Blu Reviewed: Arrow Video's Vamp – Special Edition

The 1980s were a decade so full of off-beat horror/comedies that it can be difficult for even dedicated fans of that era and that genre to keep track of them all. There are plenty of well-loved cult classics from that time, like The Return of the Living Dead, Fright Night, and Night of the Creeps, that are sure to make any must-see list for '80s tongue-in-cheek terror, but there are just as many that have fallen through the cracks over the years. That's why it's great that we have companies like Arrow Video and Scream Factory that have made it their mission to revive such films and put them back in the cult spotlight. Earlier this fall Arrow resurrected one such film which had once enjoyed a pretty solid word-of-mouth reputation back in the video store days, but which I hadn't heard discussed in quite some time. Like the latter two films mentioned above, it is a tongue-in-cheek tale of hapless teenagers in way over their heads and surrounded by monsters. Also like those films, it has only become more entertaining with time as a result of its kitschy, unmistakable '80s-ness. While it is flawed, and not on the same level as Fright Night or Night of the Creeps, Vamp offers quite a bit to enjoy for fans of '80s cheesiness and neon-lit monster carnage – not least of which is an awesomely off-center performance by Grace Jones (in full-on performance-artist mode) as the movie's ruthless vampire queen. Arrow Video previously released Vamp on blu-ray as a UK-only limited edition in 2011, but this release (which is different in several ways, good and bad) is their North American debut of the film.

The Movie:

Keith (Chris Makepeace, My Bodyguard) and AJ (Robert Rusler, A Nightmare on Elm Street 2) are a couple wannabe-cool-kid college freshmen who have just pledged to a fraternity, and have been given a final hazing test: find a stripper for the next frat party, or else. With the “help” of a hopelessly awkward fellow student (Gedde Watanabe, Sixteen Candles), they venture downtown to the After Dark Club... and find themselves caught in a trap set by the ruthless and powerful Katrina (Grace Jones) and her den of vampires. What Vamp does with that premise isn't entirely what you'd expect. While it certainly brings on the expected college-frat-comedy buffoonery and antics in the first act, it isn't the sleazy, sex-and-skin focused film that you might expect. Rather than exploiting the strip-club setting for a bunch of cheap thrills, the script instead explores the idea that Katrina has made this particular sort of club her trap because shallow, desperate, and sleazy men are easy to unsuspectingly make food out of, and society won't miss them. The joke is very much on the guys who would want to go to a club like this, and all of them except for the reluctant Keith are thoroughly portrayed as jackasses. Meanwhile, Katrina is played as sensual but powerful – a commanding mythical figure and not a sex object – and the dance routine which introduces her is far from a conventional striptease and more of a gothy burlesque performance-art. Add in a darkly satirical commentary on the seedy and violent underbelly of after-dark LA, seemingly inspired by Martin Scorsese’s After Hours, and this is not the college-guy/stripper/vampire movie that you would expect.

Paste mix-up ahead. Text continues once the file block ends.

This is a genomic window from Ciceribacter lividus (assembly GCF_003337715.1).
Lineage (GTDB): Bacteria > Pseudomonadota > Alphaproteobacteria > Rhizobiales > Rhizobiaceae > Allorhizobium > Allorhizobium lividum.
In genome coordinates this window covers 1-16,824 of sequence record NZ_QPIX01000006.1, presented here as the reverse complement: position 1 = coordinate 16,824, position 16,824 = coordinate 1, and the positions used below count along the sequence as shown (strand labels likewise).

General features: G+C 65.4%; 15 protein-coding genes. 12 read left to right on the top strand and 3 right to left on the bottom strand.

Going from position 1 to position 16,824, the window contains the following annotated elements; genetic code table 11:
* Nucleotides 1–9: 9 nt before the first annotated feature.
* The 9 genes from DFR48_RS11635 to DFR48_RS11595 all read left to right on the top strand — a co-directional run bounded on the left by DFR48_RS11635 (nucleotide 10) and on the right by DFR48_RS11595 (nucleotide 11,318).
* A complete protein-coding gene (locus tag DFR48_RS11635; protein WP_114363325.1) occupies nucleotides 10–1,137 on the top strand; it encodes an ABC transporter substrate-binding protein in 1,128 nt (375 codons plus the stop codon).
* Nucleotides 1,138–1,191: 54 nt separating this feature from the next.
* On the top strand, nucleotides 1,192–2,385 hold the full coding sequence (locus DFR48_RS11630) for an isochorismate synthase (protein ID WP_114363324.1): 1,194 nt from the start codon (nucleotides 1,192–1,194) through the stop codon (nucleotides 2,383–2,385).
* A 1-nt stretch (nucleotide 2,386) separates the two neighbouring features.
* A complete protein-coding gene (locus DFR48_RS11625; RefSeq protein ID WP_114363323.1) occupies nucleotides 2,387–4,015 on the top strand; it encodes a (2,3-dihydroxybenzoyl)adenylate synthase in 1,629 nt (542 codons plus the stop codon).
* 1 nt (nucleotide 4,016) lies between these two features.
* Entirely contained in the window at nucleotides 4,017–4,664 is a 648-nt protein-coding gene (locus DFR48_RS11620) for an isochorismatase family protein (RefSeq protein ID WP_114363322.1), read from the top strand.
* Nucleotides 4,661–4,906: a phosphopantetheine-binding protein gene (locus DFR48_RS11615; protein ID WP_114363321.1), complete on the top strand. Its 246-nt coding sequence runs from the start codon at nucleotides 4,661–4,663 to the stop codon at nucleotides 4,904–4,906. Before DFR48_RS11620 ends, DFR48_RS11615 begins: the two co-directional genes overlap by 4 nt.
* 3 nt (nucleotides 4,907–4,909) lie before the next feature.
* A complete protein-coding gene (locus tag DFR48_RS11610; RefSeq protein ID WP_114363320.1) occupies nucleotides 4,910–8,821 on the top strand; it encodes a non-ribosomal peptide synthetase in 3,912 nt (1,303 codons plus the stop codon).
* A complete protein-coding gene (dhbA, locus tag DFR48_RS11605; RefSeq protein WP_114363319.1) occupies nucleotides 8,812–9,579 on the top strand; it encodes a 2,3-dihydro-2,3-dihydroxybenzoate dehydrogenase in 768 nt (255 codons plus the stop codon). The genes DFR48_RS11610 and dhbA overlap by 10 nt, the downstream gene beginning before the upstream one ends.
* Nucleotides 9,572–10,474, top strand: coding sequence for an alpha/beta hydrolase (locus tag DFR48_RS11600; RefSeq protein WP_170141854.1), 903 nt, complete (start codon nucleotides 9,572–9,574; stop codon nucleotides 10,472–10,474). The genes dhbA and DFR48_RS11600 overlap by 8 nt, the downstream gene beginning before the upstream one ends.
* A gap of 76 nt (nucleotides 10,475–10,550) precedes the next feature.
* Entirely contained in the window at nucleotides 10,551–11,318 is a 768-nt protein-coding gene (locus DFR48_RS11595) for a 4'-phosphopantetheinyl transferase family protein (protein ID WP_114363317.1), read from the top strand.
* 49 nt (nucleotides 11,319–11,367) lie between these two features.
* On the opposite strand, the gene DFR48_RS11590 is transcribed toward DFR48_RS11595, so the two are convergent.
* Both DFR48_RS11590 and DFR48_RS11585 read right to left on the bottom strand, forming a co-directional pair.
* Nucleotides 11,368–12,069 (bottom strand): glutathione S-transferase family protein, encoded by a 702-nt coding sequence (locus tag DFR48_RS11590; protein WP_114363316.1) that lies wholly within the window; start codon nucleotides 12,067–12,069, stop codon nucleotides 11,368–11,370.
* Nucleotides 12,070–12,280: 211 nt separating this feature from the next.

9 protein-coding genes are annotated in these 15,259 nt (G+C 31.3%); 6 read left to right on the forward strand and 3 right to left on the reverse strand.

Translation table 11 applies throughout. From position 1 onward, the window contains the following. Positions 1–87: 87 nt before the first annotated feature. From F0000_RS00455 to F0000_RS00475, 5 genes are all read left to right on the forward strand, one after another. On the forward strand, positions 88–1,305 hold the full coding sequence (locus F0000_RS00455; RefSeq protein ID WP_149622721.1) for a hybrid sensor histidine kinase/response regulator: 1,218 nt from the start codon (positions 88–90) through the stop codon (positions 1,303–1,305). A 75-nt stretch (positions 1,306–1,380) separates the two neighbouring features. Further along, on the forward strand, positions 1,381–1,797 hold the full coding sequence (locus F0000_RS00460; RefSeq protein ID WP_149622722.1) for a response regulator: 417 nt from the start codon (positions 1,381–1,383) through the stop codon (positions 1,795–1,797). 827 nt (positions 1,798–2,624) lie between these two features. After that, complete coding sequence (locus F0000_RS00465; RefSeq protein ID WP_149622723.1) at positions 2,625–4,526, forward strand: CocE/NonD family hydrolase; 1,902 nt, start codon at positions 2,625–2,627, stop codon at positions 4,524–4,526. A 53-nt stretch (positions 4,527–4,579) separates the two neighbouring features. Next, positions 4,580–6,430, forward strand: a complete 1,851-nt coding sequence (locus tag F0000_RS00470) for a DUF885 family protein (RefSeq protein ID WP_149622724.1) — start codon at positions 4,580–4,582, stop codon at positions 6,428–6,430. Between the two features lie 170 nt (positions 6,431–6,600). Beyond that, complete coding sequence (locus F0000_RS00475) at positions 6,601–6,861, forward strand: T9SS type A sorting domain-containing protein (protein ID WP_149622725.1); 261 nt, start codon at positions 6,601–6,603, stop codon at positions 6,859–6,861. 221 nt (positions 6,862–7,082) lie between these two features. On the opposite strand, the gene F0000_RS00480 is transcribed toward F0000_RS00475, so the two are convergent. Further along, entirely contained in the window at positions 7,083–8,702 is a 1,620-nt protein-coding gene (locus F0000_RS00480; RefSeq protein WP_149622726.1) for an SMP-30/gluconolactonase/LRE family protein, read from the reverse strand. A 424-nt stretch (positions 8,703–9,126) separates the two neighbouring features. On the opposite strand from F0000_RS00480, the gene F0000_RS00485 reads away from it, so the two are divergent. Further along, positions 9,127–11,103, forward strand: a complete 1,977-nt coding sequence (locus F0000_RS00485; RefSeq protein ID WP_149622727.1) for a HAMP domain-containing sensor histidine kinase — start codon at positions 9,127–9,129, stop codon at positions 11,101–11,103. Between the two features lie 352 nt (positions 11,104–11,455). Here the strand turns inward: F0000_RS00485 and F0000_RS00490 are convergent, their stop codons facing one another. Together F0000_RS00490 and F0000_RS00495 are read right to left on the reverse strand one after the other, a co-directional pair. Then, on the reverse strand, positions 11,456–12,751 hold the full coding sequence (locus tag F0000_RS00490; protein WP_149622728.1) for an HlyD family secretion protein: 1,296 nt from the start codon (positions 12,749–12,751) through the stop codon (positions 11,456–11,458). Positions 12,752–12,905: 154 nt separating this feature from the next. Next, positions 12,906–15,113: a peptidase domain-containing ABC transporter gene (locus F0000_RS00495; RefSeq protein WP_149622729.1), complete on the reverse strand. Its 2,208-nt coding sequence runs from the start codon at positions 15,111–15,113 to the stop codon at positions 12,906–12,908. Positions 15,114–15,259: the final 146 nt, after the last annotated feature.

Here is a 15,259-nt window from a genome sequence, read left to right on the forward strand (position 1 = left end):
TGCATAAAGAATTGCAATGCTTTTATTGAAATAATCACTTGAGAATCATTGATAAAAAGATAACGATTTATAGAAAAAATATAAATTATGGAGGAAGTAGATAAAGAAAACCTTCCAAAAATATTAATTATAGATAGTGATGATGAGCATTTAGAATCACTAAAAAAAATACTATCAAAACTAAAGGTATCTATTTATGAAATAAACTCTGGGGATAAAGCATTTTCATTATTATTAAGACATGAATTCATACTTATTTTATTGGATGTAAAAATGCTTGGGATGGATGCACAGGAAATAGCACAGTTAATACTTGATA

Weirdest Ronald McDonald cosplay ever.